Laid back, ultra–California cool, the former cop turned PI begins each day with the Dawn Patrol, a close-knit group of surfers, best friends who not only ride waves together but have one another's backs out of the water. It's the life Boone loves, all he wants. To him, "There's no such thing as a bad day at the beach." So when one of their own is murdered - especially an icon like Kelly Kuhio, a local hero - and another surfer, a young punk from the Rockpile Crew, stands accused, the small world of Pacific Beach is rocked to its core.
Boone knows he can no longer ignore the painful truth that violence is seeping into the surfing community. But when he agrees to help the defense, the outrage he courts from the community, and the Dawn Patrol, is more than he ever anticipated. He's risking losing the relationships that define his life - just when he needs them most.
As Boone digs deeper into San Diego's murkier side, delving into places the city's reputation-conscious establishment would rather he left alone, it becomes clear that more than a murder case is at stake. He soon finds himself out there alone, struggling to stay afloat as the waves get rougher and rougher... and more deadly. It's The Gentlemen's Hour - and it could be Boone's last.
©2011 Don Winslow (P)2011 Simon & Schuster Audio
After listening to The Dawn Patrol narrated by Ray Porter (THE GREATEST NARRATOR EVER) what a let-down to have this flat narration for The Gentlemen's Hour. Please Oh Please Mr. Winslow, only let Ray do justice to your great writing!
No matter where you go, there you are.
This 'surfer as Renaissance Man' is charming and well constructed and more than a tad goofy, but a fun read. Can this be the same author that penned Isle of Joy?? Isle is linked to the non-fictive world of the Kennedy's and the politics and intrigues of the time. A novel that inspires thought and more than a hint of recognition. G's Hour, on the other hand, is a playful romp laced with inane surfer linguistics that had me chuckling throughout. Both these books are prime starting points for a compelling series. Winslow's writing skills continue to improve exponentially and I guess there's more $ in surfer quest than historical sleuthing. In either event, the writing skill is present in abundance. More, Mr Winslow (sic), MORE!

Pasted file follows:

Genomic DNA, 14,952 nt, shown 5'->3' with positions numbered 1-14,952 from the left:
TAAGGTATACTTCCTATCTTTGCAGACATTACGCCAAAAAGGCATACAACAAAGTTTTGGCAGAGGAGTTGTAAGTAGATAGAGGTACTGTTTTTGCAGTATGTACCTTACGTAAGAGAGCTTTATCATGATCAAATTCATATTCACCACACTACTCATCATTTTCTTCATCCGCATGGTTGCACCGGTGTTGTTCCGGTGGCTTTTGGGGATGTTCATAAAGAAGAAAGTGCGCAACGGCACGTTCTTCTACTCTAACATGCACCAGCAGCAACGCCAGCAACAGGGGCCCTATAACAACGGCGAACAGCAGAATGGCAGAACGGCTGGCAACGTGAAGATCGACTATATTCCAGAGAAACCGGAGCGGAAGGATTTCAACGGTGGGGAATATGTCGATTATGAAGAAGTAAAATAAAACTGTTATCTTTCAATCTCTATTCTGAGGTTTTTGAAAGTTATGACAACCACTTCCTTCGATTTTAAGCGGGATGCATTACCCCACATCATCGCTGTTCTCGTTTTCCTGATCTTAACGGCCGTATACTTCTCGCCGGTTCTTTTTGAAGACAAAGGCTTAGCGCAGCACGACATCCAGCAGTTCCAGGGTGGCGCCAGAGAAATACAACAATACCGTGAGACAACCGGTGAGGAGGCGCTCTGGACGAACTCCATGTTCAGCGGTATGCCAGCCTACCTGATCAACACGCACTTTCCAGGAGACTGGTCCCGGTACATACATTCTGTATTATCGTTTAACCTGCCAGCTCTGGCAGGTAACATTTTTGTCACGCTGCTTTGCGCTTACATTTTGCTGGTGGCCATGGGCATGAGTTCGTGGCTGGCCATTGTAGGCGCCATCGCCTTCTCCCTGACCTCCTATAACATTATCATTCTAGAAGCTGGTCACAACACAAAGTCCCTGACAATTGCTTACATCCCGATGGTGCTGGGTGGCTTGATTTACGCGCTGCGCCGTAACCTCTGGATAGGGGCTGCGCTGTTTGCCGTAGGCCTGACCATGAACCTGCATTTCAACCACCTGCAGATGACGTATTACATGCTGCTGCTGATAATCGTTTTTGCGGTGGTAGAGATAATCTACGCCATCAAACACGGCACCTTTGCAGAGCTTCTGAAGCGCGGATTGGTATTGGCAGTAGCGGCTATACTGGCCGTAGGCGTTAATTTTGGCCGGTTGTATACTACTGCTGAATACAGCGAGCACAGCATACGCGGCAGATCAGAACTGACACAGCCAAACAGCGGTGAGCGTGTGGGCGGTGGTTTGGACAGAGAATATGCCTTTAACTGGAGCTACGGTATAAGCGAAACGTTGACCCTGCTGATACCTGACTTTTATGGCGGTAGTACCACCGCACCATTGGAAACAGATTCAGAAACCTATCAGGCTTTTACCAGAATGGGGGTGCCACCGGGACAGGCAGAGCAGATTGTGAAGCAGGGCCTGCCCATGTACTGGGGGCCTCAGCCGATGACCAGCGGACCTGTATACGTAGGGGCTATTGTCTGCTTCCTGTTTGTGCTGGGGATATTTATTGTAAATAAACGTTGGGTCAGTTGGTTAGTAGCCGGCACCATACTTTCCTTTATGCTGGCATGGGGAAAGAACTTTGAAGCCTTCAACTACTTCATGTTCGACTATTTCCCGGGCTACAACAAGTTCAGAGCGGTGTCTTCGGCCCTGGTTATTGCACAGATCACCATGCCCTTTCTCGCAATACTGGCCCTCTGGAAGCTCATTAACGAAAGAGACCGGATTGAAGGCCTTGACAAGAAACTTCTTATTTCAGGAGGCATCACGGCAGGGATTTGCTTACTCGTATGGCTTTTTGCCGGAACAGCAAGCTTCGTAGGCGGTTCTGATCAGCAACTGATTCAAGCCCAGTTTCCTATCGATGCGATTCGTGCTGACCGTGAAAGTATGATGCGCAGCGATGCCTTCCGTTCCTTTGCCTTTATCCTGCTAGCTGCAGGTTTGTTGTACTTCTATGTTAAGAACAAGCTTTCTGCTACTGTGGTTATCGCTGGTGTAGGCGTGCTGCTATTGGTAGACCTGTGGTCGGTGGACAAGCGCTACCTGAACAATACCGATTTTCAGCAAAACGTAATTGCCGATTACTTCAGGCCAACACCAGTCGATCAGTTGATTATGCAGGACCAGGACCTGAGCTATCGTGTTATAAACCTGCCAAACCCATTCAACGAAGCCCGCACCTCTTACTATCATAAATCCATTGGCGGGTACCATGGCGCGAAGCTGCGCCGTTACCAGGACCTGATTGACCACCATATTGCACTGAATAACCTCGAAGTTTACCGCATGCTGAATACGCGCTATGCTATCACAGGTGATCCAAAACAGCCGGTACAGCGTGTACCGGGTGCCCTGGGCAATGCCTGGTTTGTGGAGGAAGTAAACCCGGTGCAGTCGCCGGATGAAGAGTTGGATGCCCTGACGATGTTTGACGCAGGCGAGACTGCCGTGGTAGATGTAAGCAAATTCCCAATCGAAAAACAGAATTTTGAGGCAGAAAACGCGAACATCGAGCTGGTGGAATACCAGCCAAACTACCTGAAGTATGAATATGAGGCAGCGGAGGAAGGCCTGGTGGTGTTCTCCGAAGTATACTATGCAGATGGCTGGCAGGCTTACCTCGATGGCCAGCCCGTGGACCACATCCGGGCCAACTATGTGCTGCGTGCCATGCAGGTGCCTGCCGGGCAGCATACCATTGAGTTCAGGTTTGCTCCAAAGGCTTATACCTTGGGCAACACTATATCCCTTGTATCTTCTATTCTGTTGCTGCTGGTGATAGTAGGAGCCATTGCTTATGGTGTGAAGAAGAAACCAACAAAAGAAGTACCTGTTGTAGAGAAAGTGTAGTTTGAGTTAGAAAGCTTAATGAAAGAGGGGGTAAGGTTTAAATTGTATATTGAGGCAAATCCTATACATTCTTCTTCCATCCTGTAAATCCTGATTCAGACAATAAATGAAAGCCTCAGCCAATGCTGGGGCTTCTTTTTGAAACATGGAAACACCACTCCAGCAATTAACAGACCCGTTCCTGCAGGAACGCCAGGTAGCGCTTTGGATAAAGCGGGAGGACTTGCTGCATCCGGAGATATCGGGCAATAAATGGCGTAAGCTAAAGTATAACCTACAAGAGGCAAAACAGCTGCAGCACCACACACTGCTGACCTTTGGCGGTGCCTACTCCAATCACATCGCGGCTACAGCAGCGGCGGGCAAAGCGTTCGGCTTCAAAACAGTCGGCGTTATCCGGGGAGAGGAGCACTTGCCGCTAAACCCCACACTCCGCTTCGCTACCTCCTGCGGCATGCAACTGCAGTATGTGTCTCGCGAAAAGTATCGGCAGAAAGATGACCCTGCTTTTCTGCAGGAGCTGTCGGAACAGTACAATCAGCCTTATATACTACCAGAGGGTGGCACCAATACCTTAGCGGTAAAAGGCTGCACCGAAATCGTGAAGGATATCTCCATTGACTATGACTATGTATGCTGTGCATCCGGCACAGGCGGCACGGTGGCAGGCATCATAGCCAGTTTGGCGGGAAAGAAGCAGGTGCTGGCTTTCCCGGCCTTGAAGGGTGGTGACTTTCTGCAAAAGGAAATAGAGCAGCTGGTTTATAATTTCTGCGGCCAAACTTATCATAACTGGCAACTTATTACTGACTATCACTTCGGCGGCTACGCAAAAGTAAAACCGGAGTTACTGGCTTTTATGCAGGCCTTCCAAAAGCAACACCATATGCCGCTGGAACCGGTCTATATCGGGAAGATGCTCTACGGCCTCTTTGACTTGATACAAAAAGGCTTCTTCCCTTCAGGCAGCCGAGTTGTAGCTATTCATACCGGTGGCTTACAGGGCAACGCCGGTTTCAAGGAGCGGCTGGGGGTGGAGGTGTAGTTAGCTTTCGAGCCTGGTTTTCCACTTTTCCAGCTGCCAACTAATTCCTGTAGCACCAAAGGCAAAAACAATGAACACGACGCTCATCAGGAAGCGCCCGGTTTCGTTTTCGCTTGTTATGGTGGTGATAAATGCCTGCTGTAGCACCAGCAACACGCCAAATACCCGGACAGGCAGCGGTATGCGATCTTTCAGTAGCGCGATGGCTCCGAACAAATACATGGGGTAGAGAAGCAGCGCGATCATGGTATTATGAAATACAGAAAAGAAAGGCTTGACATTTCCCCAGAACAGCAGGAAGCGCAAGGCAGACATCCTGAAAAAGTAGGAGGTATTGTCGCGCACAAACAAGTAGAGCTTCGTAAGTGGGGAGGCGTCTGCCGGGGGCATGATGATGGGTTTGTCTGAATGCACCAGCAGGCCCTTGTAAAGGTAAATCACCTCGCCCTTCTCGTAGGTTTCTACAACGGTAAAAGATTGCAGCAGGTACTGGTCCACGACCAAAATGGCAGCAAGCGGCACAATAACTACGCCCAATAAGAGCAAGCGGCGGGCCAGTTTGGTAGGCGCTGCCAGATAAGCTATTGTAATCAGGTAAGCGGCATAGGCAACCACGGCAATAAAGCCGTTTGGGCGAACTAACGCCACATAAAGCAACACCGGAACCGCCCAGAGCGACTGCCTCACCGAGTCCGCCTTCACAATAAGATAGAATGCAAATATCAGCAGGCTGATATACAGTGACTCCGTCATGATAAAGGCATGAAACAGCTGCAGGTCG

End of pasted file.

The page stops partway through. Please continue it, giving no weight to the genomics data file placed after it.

If you like Don Winslow, grab one of his early works, or this one. If you like gratuitous violence that attracts likes of Oliver Stone, try his book, Savages. There's nothing especially groundbreaking here. Just a nice listen in Southern California setting. Likable characters, nice story. For Winslow's best, see the Winter of Frankie Machine.
I'm a crippeled old warrior with difficulty typing/writing etc. I used to love reading books, and have read many. I now love audio books.
Good character development, great story.
The ending. I hope Winslow will continue this series.
This was a serious error. Don't fix what ain't broke. Ray Parker is a master vocalist. I can't say the same thing for this Narrator.
Hang Twelve to the MAX.
Winslow is a terrific writer, whose characters are interesting and quirky. His plots build tension, involve complex interweaving of seemingly distinct story lines, and provide insightful commentary on different subcultures of America. His hero here, Boone Daniels (get it?) is the rare honest man, a kind of modern philosopher encased in a jock's body. Like Neal Carey in "A Cool Breeze on the Underground," he is far more intelligent and well-read than his lifestyle would suggest. He has the ability to get inside people's heads and figure out what drives them, leading to analyses and insights that others miss, especially the police. Yet he acts totally irrationally at times and, were he not Superman, would have been killed long ago. This clashes with his oft-referenced sophisticated experience as a surfer, both in his interactions with other surfers and his respect for the ocean and its fickle waves and currents. Such a person isn't likely to survive as a P.I. Like "Cool Breeze," this story has an unbelievable ending. It is as if Wyatt Earp went to the O.K. Corral without first arranging for his two brothers and Doc Halliday to accompany him.
As for the narrator, he did well, especially with the difficult challenge of imitating a British woman.
Liked the story but not as much as the first with this character in "The Dawn Patrol". Nice reading.
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